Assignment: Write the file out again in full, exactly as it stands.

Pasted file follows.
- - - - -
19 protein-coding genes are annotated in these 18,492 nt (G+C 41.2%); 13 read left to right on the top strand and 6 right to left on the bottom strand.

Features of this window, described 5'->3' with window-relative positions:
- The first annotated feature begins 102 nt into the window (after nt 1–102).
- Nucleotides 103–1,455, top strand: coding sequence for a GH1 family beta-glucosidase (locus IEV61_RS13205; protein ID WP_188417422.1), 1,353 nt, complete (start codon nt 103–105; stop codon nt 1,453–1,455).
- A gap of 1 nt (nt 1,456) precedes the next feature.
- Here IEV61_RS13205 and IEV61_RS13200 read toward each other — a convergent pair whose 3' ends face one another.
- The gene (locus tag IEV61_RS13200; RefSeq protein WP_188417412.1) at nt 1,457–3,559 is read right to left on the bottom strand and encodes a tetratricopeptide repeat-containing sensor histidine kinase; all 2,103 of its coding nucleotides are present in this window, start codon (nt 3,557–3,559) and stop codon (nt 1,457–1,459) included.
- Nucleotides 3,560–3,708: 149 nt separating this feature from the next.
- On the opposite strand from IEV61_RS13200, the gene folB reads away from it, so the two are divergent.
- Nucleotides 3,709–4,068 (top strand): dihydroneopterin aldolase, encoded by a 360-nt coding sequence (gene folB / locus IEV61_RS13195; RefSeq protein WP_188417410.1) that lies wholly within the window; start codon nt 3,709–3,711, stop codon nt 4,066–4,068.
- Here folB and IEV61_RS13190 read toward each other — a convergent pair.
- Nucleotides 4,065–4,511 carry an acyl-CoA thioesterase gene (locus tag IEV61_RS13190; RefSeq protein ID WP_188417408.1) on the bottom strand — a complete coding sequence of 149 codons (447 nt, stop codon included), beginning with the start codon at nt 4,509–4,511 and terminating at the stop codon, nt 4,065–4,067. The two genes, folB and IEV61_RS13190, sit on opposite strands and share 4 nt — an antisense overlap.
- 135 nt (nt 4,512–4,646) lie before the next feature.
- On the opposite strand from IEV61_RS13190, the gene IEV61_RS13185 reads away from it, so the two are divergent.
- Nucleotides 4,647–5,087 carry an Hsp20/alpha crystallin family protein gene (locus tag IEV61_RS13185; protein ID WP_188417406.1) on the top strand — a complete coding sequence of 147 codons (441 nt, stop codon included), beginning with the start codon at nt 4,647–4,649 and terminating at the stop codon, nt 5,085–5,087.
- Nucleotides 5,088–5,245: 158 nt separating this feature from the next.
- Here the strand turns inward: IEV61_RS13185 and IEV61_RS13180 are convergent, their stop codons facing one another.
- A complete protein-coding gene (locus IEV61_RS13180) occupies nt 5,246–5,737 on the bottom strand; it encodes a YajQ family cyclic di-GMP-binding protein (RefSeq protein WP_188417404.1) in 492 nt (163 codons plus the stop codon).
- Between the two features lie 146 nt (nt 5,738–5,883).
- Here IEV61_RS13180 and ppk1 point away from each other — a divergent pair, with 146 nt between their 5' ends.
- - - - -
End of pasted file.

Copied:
19 protein-coding genes are annotated in these 18,492 nt (G+C 41.2%); 13 read left to right on the top strand and 6 right to left on the bottom strand.

Features of this window, described 5'->3' with window-relative positions:
- The first annotated feature begins 102 nt into the window (after nt 1–102).
- Nucleotides 103–1,455, top strand: coding sequence for a GH1 family beta-glucosidase (locus IEV61_RS13205; protein ID WP_188417422.1), 1,353 nt, complete (start codon nt 103–105; stop codon nt 1,453–1,455).
- A gap of 1 nt (nt 1,456) precedes the next feature.
- Here IEV61_RS13205 and IEV61_RS13200 read toward each other — a convergent pair whose 3' ends face one another.
- The gene (locus tag IEV61_RS13200; RefSeq protein WP_188417412.1) at nt 1,457–3,559 is read right to left on the bottom strand and encodes a tetratricopeptide repeat-containing sensor histidine kinase; all 2,103 of its coding nucleotides are present in this window, start codon (nt 3,557–3,559) and stop codon (nt 1,457–1,459) included.
- Nucleotides 3,560–3,708: 149 nt separating this feature from the next.
- On the opposite strand from IEV61_RS13200, the gene folB reads away from it, so the two are divergent.
- Nucleotides 3,709–4,068 (top strand): dihydroneopterin aldolase, encoded by a 360-nt coding sequence (gene folB / locus IEV61_RS13195; RefSeq protein WP_188417410.1) that lies wholly within the window; start codon nt 3,709–3,711, stop codon nt 4,066–4,068.
- Here folB and IEV61_RS13190 read toward each other — a convergent pair.
- Nucleotides 4,065–4,511 carry an acyl-CoA thioesterase gene (locus tag IEV61_RS13190; RefSeq protein ID WP_188417408.1) on the bottom strand — a complete coding sequence of 149 codons (447 nt, stop codon included), beginning with the start codon at nt 4,509–4,511 and terminating at the stop codon, nt 4,065–4,067. The two genes, folB and IEV61_RS13190, sit on opposite strands and share 4 nt — an antisense overlap.
- 135 nt (nt 4,512–4,646) lie before the next feature.
- On the opposite strand from IEV61_RS13190, the gene IEV61_RS13185 reads away from it, so the two are divergent.
- Nucleotides 4,647–5,087 carry an Hsp20/alpha crystallin family protein gene (locus tag IEV61_RS13185; protein ID WP_188417406.1) on the top strand — a complete coding sequence of 147 codons (441 nt, stop codon included), beginning with the start codon at nt 4,647–4,649 and terminating at the stop codon, nt 5,085–5,087.
- Nucleotides 5,088–5,245: 158 nt separating this feature from the next.
- Here the strand turns inward: IEV61_RS13185 and IEV61_RS13180 are convergent, their stop codons facing one another.
- A complete protein-coding gene (locus IEV61_RS13180) occupies nt 5,246–5,737 on the bottom strand; it encodes a YajQ family cyclic di-GMP-binding protein (RefSeq protein WP_188417404.1) in 492 nt (163 codons plus the stop codon).
- Between the two features lie 146 nt (nt 5,738–5,883).
- Here IEV61_RS13180 and ppk1 point away from each other — a divergent pair, with 146 nt between their 5' ends.